What parents need to know
Parents Need to Know
Parents need to know that the film is essentially a series of brutal martial arts fights, with bones crunching and bodies slamming. In a sad scene that leads directly to action, a young man's father is shot (bloody chest) and dies in his arms. Fights show bodies thrown through walls and windows, into furniture, and in/out of vehicles. Some assaults result in bloody faces or bodies. One sequence features slow motion kicks/hits performed in standing water, with background fires burning; another a lengthy series of bones breaking (arms, legs, necks, backs) with loud sound effects. One villain throws a baby elephant through as window (reportedly, a real elephant was not used); one adult elephant appears dead/mounted as a trophy. One scene shows characters eating exotic animals (close-ups of slithery items being chewed), while another shows young women/older men in mud bath, and still another shows a young boy dying of poisoning (briefly gruesome).
What's the story?
In the non-stop action saga, THE PROTECTOR, Kham (Tony Jaa) is raised by his father (Sotorn Rungruaeng) to respect the ancient traditions where warriors protect elephants. In Thailand, these magnificent creatures carry kings and represent their grand, god-given power. When Kham's father is murdered and his elephants stolen by Australian gangsters, Kham travels from rural Thailand to Sydney to retrieve the animals, a father and son named Por Yai and Kohrn.
Is it any good?
Apparently trimmed by some 20 minutes from its 2005 Thai version, this film is comprised mainly of fight scenes, with very little in the way of coherent plot or characterization. Still, the good and bad guys are well established: Kham is relentless in his pursuit of his elephants. He's helped occasionally (say, when the moment calls for a man with a gun) by a sympathetic Thai-born cop, Mark (Petchtai Wongkamlao), as he fights the wiry gangster-fighter Johnny (Johnny Tri Nguyen). The chief villain is Madame Rose (Xing Jing), who runs a collection of illicit businesses, including the purchase/consumption of exotic animals, prostitution, and drugs.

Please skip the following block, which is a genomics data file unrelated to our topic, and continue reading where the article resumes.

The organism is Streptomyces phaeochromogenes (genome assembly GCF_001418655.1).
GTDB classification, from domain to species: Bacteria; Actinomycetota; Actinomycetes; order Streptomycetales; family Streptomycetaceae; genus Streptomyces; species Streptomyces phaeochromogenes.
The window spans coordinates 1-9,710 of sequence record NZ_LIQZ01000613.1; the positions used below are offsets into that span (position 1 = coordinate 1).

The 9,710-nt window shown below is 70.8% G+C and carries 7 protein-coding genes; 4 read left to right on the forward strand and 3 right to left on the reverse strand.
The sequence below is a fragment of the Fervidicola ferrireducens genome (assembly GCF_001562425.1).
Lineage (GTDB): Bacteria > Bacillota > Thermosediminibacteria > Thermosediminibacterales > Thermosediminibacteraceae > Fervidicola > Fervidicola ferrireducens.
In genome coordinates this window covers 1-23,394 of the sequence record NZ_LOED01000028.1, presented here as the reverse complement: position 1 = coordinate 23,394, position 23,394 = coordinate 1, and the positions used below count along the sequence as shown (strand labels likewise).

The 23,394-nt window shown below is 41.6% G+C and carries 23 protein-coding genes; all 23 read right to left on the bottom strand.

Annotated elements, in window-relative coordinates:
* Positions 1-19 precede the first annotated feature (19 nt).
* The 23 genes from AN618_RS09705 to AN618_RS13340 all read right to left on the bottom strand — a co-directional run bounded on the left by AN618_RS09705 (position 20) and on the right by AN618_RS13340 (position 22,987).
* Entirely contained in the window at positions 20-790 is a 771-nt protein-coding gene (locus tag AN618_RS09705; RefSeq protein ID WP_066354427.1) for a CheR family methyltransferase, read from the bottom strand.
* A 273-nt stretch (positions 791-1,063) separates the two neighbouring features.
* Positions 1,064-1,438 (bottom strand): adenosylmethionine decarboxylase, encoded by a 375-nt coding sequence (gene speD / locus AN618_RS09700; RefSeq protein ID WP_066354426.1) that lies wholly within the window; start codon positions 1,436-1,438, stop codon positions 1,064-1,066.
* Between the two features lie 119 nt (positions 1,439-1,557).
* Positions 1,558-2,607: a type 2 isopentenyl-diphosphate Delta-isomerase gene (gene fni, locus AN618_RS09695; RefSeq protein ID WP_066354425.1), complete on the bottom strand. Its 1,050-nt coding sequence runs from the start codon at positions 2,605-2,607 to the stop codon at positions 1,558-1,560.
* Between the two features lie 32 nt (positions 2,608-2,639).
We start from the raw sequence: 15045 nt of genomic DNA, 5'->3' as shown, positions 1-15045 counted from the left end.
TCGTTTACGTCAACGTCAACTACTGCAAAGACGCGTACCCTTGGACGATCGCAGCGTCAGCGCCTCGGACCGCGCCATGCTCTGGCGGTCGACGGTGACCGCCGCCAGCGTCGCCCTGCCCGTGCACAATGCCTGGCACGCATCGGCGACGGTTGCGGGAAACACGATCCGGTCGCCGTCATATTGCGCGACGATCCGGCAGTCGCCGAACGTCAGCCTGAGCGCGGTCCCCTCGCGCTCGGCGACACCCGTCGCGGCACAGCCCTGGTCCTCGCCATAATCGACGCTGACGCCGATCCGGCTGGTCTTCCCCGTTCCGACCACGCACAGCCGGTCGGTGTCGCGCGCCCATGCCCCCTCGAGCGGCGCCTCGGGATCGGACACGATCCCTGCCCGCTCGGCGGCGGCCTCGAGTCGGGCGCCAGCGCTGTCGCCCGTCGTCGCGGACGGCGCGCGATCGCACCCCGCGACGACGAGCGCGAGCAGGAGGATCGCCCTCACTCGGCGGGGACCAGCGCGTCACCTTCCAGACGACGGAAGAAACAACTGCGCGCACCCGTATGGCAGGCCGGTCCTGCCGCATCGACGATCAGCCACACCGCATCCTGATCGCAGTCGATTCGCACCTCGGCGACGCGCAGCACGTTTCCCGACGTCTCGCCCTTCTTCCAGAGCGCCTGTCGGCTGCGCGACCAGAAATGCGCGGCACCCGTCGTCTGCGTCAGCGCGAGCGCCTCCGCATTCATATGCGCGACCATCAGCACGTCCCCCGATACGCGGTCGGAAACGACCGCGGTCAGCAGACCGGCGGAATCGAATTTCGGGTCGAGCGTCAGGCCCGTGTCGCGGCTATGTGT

The action is absurd and thrilling. And Jaa does his own stunts, as his hero Jackie Chan used to. In an early scene at the Sydney airport, Kham/Jaa bumps into fellow traveler Chan (actually, an impersonator), and they face off for an instant, then go their separate ways, effectively passing on the tradition of elaborate, exquisitely choreographed fighting on screen.
Families can talk about...
Families can talk about Kham's devotion to his elephant (Kohrn) and to the "old ways" the elephant and Kham's murdered father represent. How is Kham's relationship to the baby elephant paralleled to his devotion to his father? How does the movie compare the warrior's traditional, honorable code to the criminals' corrupt "modern" code? How is violence (in the form of skilled martial arts) celebrated, whereas mercenary, selfish violence is condemned?